Walters: Finally, a crackdown on misuse of taxpayer money -- Although state law specifically prohibits public officials from using taxpayers’ money for political campaigning, they have been doing exactly that throughout California. Dan Walters Calmatters -- 1/3/19

The Make-Or-Break Moment Of Jerry Brown’s Second Governorship -- For all that Jerry Brown accomplished during his final two terms as California governor, a single moment could have changed everything. Ben Adler Capital Public Radio -- 1/3/19

Appeals court rebukes federal government in 'no-fly' case, ruling it owes millions in legal fees -- A federal appeals court decided Wednesday that the U.S. government must pay millions of dollars to lawyers for a Muslim woman who was mistakenly classified as a potential terrorist and placed on a “no-fly” list. Maura Dolan in the Los Angeles Times -- 1/3/19

Economy, Employers, Jobs, Unions, Pensions  

Guards at Mendota prison are still going to work. They’re just not getting paid -- Correctional officers are reporting to work at the federal prison in Mendota but are suffering financial hardships in the government shutdown, the president of the local prison employees union said Wednesday. Lewis Griswold in the Sacramento Bee -- 1/3/19

Labor Group Renews Effort to Unionize Childcare Providers -- With a new governor taking office, a powerful California labor group is renewing its push to unionize some in-home childcare providers. The Service Employees International Union says it will again sponsor legislation to unionize in-home childcare providers who care for children receiving state subsidies. Katie Orr KQED -- 1/3/19

Sempra sells off natural gas storage assets for $332 million -- Sempra Energy, the San Diego-based Fortune 500 company, took another step Monday in what the energy giant has called its “portfolio optimization” plan by announcing the sale of $332 million in natural gas storage assets in the Deep South. Rob Nikolewski in the San Diego Union-Tribune$ -- 1/3/19


PG&E Says Unlicensed Electrical Work May Have Sparked Tubbs Fire Disaster -- PG&E has released new details about the start of one of California's most devastating wildfires -- the October 2017 Tubbs Fire -- in a court filing that appears to shift blame onto a handyman the company says performed unlicensed electrical work on a rural property near Calistoga. Dan Brekke KQED -- 1/3/19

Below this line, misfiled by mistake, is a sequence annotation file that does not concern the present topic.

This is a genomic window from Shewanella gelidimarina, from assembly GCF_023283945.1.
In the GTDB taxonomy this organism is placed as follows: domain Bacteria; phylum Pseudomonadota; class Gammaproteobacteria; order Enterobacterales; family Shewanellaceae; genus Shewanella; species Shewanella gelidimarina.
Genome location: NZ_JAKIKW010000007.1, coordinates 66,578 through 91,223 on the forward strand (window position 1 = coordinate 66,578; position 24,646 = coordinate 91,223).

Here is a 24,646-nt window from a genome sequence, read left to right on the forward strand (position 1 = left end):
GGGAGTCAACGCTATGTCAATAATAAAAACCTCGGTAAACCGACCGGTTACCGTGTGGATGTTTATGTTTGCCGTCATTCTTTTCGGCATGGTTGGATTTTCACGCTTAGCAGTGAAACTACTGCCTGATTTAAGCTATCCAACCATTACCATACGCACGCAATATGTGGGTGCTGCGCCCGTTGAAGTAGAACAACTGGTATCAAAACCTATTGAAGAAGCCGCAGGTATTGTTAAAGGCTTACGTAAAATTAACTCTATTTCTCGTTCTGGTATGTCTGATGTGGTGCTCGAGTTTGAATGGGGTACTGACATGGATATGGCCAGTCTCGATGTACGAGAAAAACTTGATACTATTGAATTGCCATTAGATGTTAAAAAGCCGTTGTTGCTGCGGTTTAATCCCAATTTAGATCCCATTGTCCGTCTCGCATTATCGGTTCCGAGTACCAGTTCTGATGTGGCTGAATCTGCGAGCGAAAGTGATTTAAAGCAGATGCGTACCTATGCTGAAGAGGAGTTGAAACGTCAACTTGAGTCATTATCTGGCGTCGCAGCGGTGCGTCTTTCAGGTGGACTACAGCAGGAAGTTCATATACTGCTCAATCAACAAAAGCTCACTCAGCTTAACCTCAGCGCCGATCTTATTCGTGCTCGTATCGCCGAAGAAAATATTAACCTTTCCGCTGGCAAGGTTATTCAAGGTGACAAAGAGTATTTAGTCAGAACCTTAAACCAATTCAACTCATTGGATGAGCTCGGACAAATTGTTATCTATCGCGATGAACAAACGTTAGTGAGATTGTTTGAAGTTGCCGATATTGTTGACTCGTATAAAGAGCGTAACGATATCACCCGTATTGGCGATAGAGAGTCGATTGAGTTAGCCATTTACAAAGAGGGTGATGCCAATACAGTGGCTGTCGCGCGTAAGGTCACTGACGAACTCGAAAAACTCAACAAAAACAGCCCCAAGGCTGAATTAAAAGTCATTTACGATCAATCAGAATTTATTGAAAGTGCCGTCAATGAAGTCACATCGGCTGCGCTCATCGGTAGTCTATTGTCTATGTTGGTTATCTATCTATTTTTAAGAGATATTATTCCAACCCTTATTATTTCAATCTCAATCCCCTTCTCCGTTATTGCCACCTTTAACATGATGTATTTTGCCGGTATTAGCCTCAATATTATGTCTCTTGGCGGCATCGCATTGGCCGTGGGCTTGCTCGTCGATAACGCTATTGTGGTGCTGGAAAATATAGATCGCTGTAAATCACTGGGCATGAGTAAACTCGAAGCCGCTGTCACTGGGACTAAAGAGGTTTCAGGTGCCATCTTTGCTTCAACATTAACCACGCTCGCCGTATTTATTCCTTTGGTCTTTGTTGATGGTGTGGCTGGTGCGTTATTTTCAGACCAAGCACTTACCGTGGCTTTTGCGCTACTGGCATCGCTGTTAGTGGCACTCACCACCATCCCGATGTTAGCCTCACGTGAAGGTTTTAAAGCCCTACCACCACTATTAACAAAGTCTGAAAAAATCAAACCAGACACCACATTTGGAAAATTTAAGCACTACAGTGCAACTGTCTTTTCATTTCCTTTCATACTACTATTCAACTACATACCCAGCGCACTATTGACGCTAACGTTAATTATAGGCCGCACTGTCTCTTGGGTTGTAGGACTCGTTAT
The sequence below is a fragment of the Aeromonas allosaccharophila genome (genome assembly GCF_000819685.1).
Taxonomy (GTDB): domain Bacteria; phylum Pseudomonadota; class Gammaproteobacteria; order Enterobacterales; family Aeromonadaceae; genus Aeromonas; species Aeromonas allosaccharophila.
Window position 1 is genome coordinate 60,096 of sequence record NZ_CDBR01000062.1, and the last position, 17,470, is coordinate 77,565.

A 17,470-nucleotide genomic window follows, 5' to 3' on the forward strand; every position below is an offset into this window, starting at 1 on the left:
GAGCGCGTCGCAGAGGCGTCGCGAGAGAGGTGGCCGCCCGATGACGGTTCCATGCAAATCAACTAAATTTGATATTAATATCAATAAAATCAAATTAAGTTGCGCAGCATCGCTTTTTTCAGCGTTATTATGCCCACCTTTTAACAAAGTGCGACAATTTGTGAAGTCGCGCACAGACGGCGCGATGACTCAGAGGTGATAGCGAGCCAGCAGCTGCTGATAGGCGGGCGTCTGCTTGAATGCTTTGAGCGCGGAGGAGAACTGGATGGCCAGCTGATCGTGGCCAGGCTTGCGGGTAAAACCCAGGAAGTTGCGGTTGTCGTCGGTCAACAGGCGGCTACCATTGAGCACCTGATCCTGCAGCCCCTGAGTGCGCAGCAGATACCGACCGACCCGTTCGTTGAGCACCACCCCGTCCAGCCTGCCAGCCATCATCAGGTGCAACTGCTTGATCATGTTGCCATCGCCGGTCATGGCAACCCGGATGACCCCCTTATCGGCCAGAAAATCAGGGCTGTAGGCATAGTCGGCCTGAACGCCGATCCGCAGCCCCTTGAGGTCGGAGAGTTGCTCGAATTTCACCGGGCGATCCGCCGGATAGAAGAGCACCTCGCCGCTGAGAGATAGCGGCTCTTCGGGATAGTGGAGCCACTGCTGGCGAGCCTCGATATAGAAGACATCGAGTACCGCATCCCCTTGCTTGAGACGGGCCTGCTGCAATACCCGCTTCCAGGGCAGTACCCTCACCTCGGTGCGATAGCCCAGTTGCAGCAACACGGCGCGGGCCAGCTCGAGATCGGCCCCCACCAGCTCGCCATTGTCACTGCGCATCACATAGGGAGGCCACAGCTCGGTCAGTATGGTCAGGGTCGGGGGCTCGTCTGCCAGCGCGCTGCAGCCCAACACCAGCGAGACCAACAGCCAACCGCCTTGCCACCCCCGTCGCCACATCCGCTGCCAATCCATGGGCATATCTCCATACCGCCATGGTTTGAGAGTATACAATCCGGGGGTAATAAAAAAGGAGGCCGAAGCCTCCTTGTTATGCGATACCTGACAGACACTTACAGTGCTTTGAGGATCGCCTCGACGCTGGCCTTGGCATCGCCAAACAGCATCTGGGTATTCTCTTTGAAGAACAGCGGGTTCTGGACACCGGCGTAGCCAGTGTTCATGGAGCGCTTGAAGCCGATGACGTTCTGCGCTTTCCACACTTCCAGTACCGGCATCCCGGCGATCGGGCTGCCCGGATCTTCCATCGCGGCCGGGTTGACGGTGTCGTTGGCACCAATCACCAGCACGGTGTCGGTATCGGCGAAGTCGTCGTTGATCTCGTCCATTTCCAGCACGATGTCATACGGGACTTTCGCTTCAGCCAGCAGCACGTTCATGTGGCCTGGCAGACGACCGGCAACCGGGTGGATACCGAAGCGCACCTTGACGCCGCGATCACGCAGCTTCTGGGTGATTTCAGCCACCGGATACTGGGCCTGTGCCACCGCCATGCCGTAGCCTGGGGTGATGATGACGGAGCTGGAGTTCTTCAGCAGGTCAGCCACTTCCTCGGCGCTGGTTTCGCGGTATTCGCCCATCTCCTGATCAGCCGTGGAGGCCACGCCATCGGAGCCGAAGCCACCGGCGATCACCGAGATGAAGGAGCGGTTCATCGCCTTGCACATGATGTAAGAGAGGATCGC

California higher education leaders have high hopes for Newsom's spending plans -- As California’s new governor, Gavin Newsom will face a rare and well-timed opportunity to put his mark on the world’s largest higher education system. Larry Gordon EdSource -- 1/3/19

Roberta Weintraub, former L.A. school board member, dies at 83 -- Roberta Weintraub emerged as a polemic figure in the anti-school busing movement that swept the San Fernando Valley in the late 1970s. Elected to the Los Angeles school board as an activist, she became a coalition builder, being elected president four times during her 14 years as a school board member. Doug Smith in the Los Angeles Times -- 1/3/19


Human waste, champagne bottles, even a prom dress: Joshua Tree and Yosemite get trashed as shutdown continues -- If Californians ever wondered how the state’s most majestic open spaces would fare without adult supervision, the partial federal government shutdown is offering a grim picture. Javier Panzar in the Los Angeles Times Kurtis Alexander and Peter Fimrite in the San Francisco Chronicle Rory Appleton in the Fresno Bee -- 1/3/19

More Than 200,000 Clean Cars Will Lose California HOV Access In 2019 -- The rules for which vehicles are allowed in California’s carpool lanes have changed in 2019. Clean Air Vehicles in California get colored stickers so they can access the state’s High Occupancy Vehicle, or HOV, lanes. They allow you to drive in those lanes even when there’s only one person in the car. Randol White Capital Public Radio -- 1/3/19

Five Big Things Governor Brown Did on Climate Change -- It was his first tour as governor and Brown talked about environmentalism long before it was mainstream, promoting the nascent technologies of solar and wind power. At the time, critics thought his ideas were on the fringe. That approach earned him the nickname "Governor Moonbeam." Lauren Sommer KQED -- 1/3/19

Also . . .